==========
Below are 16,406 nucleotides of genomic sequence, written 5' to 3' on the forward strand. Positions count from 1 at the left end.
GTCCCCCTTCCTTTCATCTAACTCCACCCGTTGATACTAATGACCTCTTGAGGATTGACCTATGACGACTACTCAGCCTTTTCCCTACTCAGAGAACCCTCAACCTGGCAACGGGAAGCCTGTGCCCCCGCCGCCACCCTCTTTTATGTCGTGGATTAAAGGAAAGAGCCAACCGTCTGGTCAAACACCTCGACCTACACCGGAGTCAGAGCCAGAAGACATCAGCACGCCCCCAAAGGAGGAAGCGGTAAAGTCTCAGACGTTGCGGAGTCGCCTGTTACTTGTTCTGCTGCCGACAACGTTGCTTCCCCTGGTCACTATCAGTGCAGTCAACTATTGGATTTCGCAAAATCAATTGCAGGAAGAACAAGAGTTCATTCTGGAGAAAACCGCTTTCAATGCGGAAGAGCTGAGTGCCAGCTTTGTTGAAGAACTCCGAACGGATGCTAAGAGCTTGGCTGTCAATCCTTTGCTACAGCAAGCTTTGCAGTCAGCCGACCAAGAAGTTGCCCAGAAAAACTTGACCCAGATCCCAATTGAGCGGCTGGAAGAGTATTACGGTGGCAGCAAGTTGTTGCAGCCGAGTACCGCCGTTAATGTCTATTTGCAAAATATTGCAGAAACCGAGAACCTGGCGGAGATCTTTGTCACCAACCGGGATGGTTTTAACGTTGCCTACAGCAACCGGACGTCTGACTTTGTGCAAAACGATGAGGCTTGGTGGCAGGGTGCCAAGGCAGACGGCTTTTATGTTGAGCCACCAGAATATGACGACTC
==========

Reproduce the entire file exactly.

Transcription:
Below are 16,406 nucleotides of genomic sequence, written 5' to 3' on the forward strand. Positions count from 1 at the left end.
GTCCCCCTTCCTTTCATCTAACTCCACCCGTTGATACTAATGACCTCTTGAGGATTGACCTATGACGACTACTCAGCCTTTTCCCTACTCAGAGAACCCTCAACCTGGCAACGGGAAGCCTGTGCCCCCGCCGCCACCCTCTTTTATGTCGTGGATTAAAGGAAAGAGCCAACCGTCTGGTCAAACACCTCGACCTACACCGGAGTCAGAGCCAGAAGACATCAGCACGCCCCCAAAGGAGGAAGCGGTAAAGTCTCAGACGTTGCGGAGTCGCCTGTTACTTGTTCTGCTGCCGACAACGTTGCTTCCCCTGGTCACTATCAGTGCAGTCAACTATTGGATTTCGCAAAATCAATTGCAGGAAGAACAAGAGTTCATTCTGGAGAAAACCGCTTTCAATGCGGAAGAGCTGAGTGCCAGCTTTGTTGAAGAACTCCGAACGGATGCTAAGAGCTTGGCTGTCAATCCTTTGCTACAGCAAGCTTTGCAGTCAGCCGACCAAGAAGTTGCCCAGAAAAACTTGACCCAGATCCCAATTGAGCGGCTGGAAGAGTATTACGGTGGCAGCAAGTTGTTGCAGCCGAGTACCGCCGTTAATGTCTATTTGCAAAATATTGCAGAAACCGAGAACCTGGCGGAGATCTTTGTCACCAACCGGGATGGTTTTAACGTTGCCTACAGCAACCGGACGTCTGACTTTGTGCAAAACGATGAGGCTTGGTGGCAGGGTGCCAAGGCAGACGGCTTTTATGTTGAGCCACCAGAATATGACGACTC